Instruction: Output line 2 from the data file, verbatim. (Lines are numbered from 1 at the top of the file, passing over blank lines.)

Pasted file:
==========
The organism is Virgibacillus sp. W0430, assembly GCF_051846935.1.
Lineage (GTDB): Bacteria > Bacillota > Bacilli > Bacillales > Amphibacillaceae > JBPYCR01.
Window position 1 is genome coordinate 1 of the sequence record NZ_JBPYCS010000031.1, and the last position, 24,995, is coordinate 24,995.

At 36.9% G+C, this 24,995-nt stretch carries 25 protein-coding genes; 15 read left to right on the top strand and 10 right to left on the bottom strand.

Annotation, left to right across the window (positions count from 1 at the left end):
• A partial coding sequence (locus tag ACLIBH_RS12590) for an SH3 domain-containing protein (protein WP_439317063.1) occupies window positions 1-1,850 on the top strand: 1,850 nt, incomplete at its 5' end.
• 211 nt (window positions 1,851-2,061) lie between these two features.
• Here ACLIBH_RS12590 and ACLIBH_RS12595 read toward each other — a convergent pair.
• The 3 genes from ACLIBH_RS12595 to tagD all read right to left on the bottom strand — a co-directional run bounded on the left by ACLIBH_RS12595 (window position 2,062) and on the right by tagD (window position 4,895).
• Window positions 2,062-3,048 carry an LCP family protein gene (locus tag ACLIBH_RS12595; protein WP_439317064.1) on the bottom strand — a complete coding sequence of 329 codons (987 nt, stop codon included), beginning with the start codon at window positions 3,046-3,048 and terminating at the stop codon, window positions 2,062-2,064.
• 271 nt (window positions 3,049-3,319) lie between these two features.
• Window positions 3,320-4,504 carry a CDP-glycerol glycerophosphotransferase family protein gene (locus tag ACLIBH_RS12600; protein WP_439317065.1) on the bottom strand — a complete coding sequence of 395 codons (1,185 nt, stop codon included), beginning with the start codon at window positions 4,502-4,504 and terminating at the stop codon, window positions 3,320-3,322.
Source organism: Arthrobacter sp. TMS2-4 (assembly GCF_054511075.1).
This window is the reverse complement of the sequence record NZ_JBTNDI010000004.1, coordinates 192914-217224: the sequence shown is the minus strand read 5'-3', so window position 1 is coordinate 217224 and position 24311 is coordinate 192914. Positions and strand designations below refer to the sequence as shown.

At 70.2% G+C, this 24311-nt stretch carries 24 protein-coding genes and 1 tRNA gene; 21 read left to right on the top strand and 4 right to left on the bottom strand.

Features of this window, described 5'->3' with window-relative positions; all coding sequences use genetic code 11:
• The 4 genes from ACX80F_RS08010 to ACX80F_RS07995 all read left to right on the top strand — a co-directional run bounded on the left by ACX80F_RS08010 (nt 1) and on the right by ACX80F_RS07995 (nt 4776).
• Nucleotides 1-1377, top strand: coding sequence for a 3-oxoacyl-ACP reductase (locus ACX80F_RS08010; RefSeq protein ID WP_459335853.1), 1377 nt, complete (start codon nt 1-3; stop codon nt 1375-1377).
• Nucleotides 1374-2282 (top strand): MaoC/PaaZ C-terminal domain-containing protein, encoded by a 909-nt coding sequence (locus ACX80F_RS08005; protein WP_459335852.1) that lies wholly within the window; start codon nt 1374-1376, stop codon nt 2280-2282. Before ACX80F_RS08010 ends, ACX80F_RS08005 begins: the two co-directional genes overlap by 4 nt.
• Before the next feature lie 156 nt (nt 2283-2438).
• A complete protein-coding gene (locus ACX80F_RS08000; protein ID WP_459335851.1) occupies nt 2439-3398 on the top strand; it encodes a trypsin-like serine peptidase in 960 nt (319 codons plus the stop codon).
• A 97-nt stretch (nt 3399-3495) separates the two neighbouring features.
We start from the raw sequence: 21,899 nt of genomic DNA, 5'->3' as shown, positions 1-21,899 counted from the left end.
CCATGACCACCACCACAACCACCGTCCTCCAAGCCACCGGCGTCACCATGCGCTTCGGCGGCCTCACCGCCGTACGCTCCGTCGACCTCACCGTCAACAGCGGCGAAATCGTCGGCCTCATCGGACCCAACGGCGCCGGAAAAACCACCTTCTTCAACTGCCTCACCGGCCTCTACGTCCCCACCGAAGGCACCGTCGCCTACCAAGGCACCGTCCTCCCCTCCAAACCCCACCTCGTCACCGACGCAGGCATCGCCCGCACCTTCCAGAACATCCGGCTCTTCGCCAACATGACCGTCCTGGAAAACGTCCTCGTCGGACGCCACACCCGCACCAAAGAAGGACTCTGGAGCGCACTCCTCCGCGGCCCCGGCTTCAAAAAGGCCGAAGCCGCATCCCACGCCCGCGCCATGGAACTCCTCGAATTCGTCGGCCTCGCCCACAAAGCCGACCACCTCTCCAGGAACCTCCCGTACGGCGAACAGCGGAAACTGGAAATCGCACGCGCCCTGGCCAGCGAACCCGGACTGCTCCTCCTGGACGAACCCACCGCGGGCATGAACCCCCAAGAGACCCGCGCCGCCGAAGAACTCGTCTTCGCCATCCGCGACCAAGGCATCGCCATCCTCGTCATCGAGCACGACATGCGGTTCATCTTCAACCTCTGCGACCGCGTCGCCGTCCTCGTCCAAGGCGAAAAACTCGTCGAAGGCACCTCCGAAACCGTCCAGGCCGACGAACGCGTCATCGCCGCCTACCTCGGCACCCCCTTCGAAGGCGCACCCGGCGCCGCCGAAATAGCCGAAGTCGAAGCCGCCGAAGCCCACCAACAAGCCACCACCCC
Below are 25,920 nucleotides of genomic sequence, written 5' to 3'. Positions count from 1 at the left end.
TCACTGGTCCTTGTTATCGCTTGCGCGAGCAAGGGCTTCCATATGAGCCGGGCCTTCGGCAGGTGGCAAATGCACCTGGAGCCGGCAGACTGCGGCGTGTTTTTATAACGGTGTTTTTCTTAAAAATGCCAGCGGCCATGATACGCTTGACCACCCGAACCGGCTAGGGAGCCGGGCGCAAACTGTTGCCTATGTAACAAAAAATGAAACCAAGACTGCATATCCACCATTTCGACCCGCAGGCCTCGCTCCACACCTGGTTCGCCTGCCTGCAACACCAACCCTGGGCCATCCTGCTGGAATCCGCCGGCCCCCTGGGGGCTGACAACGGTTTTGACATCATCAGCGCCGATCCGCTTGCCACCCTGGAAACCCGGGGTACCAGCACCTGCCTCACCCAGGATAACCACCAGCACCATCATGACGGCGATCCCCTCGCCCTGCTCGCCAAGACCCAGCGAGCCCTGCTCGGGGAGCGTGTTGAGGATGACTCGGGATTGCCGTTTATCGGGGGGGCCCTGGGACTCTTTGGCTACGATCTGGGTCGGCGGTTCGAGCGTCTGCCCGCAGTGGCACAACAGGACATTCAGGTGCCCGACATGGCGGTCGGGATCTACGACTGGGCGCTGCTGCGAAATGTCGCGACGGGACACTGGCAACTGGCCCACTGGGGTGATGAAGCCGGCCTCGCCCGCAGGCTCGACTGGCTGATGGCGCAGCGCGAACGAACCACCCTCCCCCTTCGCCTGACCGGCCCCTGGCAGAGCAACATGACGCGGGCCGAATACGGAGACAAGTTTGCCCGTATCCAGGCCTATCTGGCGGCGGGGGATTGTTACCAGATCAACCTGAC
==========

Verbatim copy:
Lineage (GTDB): Bacteria > Bacillota > Bacilli > Bacillales > Amphibacillaceae > JBPYCR01.